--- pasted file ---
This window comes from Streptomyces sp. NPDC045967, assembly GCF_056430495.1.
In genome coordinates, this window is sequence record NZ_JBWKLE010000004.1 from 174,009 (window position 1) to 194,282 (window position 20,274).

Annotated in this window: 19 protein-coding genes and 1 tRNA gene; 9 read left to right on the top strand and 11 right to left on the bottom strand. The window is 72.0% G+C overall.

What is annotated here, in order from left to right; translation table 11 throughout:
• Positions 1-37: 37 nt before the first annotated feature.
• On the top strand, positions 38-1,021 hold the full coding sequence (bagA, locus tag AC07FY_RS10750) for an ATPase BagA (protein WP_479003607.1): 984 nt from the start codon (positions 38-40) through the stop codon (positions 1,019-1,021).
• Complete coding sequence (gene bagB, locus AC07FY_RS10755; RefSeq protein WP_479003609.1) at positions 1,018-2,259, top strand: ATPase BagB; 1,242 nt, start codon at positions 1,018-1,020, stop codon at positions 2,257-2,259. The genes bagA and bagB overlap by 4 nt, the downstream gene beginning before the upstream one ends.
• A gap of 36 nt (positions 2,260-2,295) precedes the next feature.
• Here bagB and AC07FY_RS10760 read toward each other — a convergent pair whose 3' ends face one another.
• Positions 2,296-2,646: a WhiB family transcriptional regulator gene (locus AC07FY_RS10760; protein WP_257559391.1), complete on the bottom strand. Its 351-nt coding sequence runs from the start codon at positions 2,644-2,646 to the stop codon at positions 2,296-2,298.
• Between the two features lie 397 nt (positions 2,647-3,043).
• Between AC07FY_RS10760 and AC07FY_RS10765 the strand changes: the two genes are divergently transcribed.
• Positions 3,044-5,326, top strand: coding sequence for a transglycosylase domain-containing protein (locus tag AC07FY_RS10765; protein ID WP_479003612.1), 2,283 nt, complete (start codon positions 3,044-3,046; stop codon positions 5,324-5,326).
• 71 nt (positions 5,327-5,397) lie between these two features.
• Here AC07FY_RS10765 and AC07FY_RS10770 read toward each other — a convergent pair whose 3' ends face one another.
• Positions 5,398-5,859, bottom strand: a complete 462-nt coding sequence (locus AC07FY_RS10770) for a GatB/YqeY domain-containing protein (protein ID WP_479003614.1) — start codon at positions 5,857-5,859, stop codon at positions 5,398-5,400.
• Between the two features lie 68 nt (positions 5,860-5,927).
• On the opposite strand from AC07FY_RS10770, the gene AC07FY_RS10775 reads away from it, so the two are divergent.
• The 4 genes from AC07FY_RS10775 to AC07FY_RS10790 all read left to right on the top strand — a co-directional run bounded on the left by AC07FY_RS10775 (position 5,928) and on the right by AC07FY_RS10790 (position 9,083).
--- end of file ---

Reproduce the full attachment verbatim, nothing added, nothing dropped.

This window comes from Streptomyces sp. NPDC045967, assembly GCF_056430495.1.
In genome coordinates, this window is sequence record NZ_JBWKLE010000004.1 from 174,009 (window position 1) to 194,282 (window position 20,274).

Annotated in this window: 19 protein-coding genes and 1 tRNA gene; 9 read left to right on the top strand and 11 right to left on the bottom strand. The window is 72.0% G+C overall.

What is annotated here, in order from left to right; translation table 11 throughout:
• Positions 1-37: 37 nt before the first annotated feature.
• On the top strand, positions 38-1,021 hold the full coding sequence (bagA, locus tag AC07FY_RS10750) for an ATPase BagA (protein WP_479003607.1): 984 nt from the start codon (positions 38-40) through the stop codon (positions 1,019-1,021).
• Complete coding sequence (gene bagB, locus AC07FY_RS10755; RefSeq protein WP_479003609.1) at positions 1,018-2,259, top strand: ATPase BagB; 1,242 nt, start codon at positions 1,018-1,020, stop codon at positions 2,257-2,259. The genes bagA and bagB overlap by 4 nt, the downstream gene beginning before the upstream one ends.
• A gap of 36 nt (positions 2,260-2,295) precedes the next feature.
• Here bagB and AC07FY_RS10760 read toward each other — a convergent pair whose 3' ends face one another.
• Positions 2,296-2,646: a WhiB family transcriptional regulator gene (locus AC07FY_RS10760; protein WP_257559391.1), complete on the bottom strand. Its 351-nt coding sequence runs from the start codon at positions 2,644-2,646 to the stop codon at positions 2,296-2,298.
• Between the two features lie 397 nt (positions 2,647-3,043).
• Between AC07FY_RS10760 and AC07FY_RS10765 the strand changes: the two genes are divergently transcribed.
• Positions 3,044-5,326, top strand: coding sequence for a transglycosylase domain-containing protein (locus tag AC07FY_RS10765; protein ID WP_479003612.1), 2,283 nt, complete (start codon positions 3,044-3,046; stop codon positions 5,324-5,326).
• 71 nt (positions 5,327-5,397) lie between these two features.
• Here AC07FY_RS10765 and AC07FY_RS10770 read toward each other — a convergent pair whose 3' ends face one another.
• Positions 5,398-5,859, bottom strand: a complete 462-nt coding sequence (locus AC07FY_RS10770) for a GatB/YqeY domain-containing protein (protein ID WP_479003614.1) — start codon at positions 5,857-5,859, stop codon at positions 5,398-5,400.
• Between the two features lie 68 nt (positions 5,860-5,927).
• On the opposite strand from AC07FY_RS10770, the gene AC07FY_RS10775 reads away from it, so the two are divergent.
• The 4 genes from AC07FY_RS10775 to AC07FY_RS10790 all read left to right on the top strand — a co-directional run bounded on the left by AC07FY_RS10775 (position 5,928) and on the right by AC07FY_RS10790 (position 9,083).